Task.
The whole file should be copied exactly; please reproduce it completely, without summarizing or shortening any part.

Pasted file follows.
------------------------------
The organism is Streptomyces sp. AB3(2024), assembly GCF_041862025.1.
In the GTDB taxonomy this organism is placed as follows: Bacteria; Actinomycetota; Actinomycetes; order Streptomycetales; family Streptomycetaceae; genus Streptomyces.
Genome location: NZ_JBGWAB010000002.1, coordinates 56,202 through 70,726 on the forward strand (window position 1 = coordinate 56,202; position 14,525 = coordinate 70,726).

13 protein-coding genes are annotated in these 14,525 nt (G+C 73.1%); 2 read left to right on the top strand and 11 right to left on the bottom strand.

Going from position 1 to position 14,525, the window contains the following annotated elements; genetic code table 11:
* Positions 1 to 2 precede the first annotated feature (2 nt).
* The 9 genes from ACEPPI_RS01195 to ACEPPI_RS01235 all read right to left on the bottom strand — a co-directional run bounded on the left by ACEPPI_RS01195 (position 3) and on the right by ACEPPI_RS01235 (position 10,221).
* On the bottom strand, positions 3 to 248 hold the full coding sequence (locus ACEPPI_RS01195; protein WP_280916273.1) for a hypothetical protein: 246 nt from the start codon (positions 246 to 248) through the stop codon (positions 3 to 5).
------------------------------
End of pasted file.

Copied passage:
The organism is Streptomyces sp. AB3(2024), assembly GCF_041862025.1.
In the GTDB taxonomy this organism is placed as follows: Bacteria; Actinomycetota; Actinomycetes; order Streptomycetales; family Streptomycetaceae; genus Streptomyces.
Genome location: NZ_JBGWAB010000002.1, coordinates 56,202 through 70,726 on the forward strand (window position 1 = coordinate 56,202; position 14,525 = coordinate 70,726).

13 protein-coding genes are annotated in these 14,525 nt (G+C 73.1%); 2 read left to right on the top strand and 11 right to left on the bottom strand.

Going from position 1 to position 14,525, the window contains the following annotated elements; genetic code table 11:
* Positions 1 to 2 precede the first annotated feature (2 nt).
* The 9 genes from ACEPPI_RS01195 to ACEPPI_RS01235 all read right to left on the bottom strand — a co-directional run bounded on the left by ACEPPI_RS01195 (position 3) and on the right by ACEPPI_RS01235 (position 10,221).
* On the bottom strand, positions 3 to 248 hold the full coding sequence (locus ACEPPI_RS01195; protein WP_280916273.1) for a hypothetical protein: 246 nt from the start codon (positions 246 to 248) through the stop codon (positions 3 to 5).